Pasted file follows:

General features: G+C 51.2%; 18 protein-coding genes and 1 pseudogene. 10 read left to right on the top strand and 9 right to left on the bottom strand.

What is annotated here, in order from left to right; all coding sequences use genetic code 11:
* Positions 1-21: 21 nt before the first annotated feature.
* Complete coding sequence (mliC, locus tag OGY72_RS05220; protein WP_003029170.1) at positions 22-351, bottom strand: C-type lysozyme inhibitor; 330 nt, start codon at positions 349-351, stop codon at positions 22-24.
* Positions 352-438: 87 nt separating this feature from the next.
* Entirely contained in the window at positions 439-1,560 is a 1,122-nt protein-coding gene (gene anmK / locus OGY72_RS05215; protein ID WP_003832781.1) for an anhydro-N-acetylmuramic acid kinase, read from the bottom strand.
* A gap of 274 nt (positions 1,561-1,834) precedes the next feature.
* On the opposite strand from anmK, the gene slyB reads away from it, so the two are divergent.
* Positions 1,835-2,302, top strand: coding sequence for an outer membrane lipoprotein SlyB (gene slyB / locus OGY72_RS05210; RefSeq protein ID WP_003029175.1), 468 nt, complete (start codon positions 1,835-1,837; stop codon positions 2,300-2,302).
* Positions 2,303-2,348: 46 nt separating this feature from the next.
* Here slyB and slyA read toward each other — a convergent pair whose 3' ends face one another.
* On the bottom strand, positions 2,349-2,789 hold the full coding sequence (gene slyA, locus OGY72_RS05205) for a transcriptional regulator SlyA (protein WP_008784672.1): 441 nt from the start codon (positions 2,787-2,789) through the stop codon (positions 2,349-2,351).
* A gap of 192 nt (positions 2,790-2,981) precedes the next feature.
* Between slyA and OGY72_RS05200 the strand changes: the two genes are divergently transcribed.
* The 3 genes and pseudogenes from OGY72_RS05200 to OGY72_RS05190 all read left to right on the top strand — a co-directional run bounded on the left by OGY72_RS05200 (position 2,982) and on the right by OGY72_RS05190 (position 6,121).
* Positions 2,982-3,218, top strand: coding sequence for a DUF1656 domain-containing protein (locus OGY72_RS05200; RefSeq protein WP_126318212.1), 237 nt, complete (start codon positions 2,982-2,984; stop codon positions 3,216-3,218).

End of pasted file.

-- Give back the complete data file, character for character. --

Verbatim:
General features: G+C 51.2%; 18 protein-coding genes and 1 pseudogene. 10 read left to right on the top strand and 9 right to left on the bottom strand.

What is annotated here, in order from left to right; all coding sequences use genetic code 11:
* Positions 1-21: 21 nt before the first annotated feature.
* Complete coding sequence (mliC, locus tag OGY72_RS05220; protein WP_003029170.1) at positions 22-351, bottom strand: C-type lysozyme inhibitor; 330 nt, start codon at positions 349-351, stop codon at positions 22-24.
* Positions 352-438: 87 nt separating this feature from the next.
* Entirely contained in the window at positions 439-1,560 is a 1,122-nt protein-coding gene (gene anmK / locus OGY72_RS05215; protein ID WP_003832781.1) for an anhydro-N-acetylmuramic acid kinase, read from the bottom strand.
* A gap of 274 nt (positions 1,561-1,834) precedes the next feature.
* On the opposite strand from anmK, the gene slyB reads away from it, so the two are divergent.
* Positions 1,835-2,302, top strand: coding sequence for an outer membrane lipoprotein SlyB (gene slyB / locus OGY72_RS05210; RefSeq protein ID WP_003029175.1), 468 nt, complete (start codon positions 1,835-1,837; stop codon positions 2,300-2,302).
* Positions 2,303-2,348: 46 nt separating this feature from the next.
* Here slyB and slyA read toward each other — a convergent pair whose 3' ends face one another.
* On the bottom strand, positions 2,349-2,789 hold the full coding sequence (gene slyA, locus OGY72_RS05205) for a transcriptional regulator SlyA (protein WP_008784672.1): 441 nt from the start codon (positions 2,787-2,789) through the stop codon (positions 2,349-2,351).
* A gap of 192 nt (positions 2,790-2,981) precedes the next feature.
* Between slyA and OGY72_RS05200 the strand changes: the two genes are divergently transcribed.
* The 3 genes and pseudogenes from OGY72_RS05200 to OGY72_RS05190 all read left to right on the top strand — a co-directional run bounded on the left by OGY72_RS05200 (position 2,982) and on the right by OGY72_RS05190 (position 6,121).
* Positions 2,982-3,218, top strand: coding sequence for a DUF1656 domain-containing protein (locus OGY72_RS05200; RefSeq protein WP_126318212.1), 237 nt, complete (start codon positions 2,982-2,984; stop codon positions 3,216-3,218).